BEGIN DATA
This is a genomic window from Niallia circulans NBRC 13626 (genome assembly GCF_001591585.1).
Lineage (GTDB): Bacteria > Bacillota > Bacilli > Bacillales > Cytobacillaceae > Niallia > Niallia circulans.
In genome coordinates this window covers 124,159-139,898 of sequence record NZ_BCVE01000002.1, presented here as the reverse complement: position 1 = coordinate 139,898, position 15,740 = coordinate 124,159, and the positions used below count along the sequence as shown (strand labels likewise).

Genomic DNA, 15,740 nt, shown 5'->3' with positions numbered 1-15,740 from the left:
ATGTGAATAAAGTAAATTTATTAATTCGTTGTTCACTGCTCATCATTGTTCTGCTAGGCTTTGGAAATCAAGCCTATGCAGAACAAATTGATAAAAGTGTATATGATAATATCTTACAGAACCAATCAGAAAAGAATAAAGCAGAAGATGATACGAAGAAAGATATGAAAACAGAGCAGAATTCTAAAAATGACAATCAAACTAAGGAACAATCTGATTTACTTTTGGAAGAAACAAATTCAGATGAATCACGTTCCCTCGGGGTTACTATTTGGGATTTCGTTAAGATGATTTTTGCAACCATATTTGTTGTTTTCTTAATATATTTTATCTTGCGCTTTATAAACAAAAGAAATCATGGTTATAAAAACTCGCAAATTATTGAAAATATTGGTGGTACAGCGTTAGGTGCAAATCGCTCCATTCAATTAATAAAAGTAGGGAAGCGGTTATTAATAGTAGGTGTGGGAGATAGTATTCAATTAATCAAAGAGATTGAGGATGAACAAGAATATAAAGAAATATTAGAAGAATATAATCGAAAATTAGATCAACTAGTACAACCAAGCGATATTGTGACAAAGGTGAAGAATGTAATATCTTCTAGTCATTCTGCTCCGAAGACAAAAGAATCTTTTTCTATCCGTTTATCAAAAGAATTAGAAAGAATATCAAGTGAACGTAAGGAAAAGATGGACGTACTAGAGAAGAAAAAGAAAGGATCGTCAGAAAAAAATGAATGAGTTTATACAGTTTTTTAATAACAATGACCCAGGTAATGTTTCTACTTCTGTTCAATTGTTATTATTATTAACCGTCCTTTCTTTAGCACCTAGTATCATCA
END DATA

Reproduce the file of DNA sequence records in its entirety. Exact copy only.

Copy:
This is a genomic window from Niallia circulans NBRC 13626 (genome assembly GCF_001591585.1).
Lineage (GTDB): Bacteria > Bacillota > Bacilli > Bacillales > Cytobacillaceae > Niallia > Niallia circulans.
In genome coordinates this window covers 124,159-139,898 of sequence record NZ_BCVE01000002.1, presented here as the reverse complement: position 1 = coordinate 139,898, position 15,740 = coordinate 124,159, and the positions used below count along the sequence as shown (strand labels likewise).

Genomic DNA, 15,740 nt, shown 5'->3' with positions numbered 1-15,740 from the left:
ATGTGAATAAAGTAAATTTATTAATTCGTTGTTCACTGCTCATCATTGTTCTGCTAGGCTTTGGAAATCAAGCCTATGCAGAACAAATTGATAAAAGTGTATATGATAATATCTTACAGAACCAATCAGAAAAGAATAAAGCAGAAGATGATACGAAGAAAGATATGAAAACAGAGCAGAATTCTAAAAATGACAATCAAACTAAGGAACAATCTGATTTACTTTTGGAAGAAACAAATTCAGATGAATCACGTTCCCTCGGGGTTACTATTTGGGATTTCGTTAAGATGATTTTTGCAACCATATTTGTTGTTTTCTTAATATATTTTATCTTGCGCTTTATAAACAAAAGAAATCATGGTTATAAAAACTCGCAAATTATTGAAAATATTGGTGGTACAGCGTTAGGTGCAAATCGCTCCATTCAATTAATAAAAGTAGGGAAGCGGTTATTAATAGTAGGTGTGGGAGATAGTATTCAATTAATCAAAGAGATTGAGGATGAACAAGAATATAAAGAAATATTAGAAGAATATAATCGAAAATTAGATCAACTAGTACAACCAAGCGATATTGTGACAAAGGTGAAGAATGTAATATCTTCTAGTCATTCTGCTCCGAAGACAAAAGAATCTTTTTCTATCCGTTTATCAAAAGAATTAGAAAGAATATCAAGTGAACGTAAGGAAAAGATGGACGTACTAGAGAAGAAAAAGAAAGGATCGTCAGAAAAAAATGAATGAGTTTATACAGTTTTTTAATAACAATGACCCAGGTAATGTTTCTACTTCTGTTCAATTGTTATTATTATTAACCGTCCTTTCTTTAGCACCTAGTATCATCA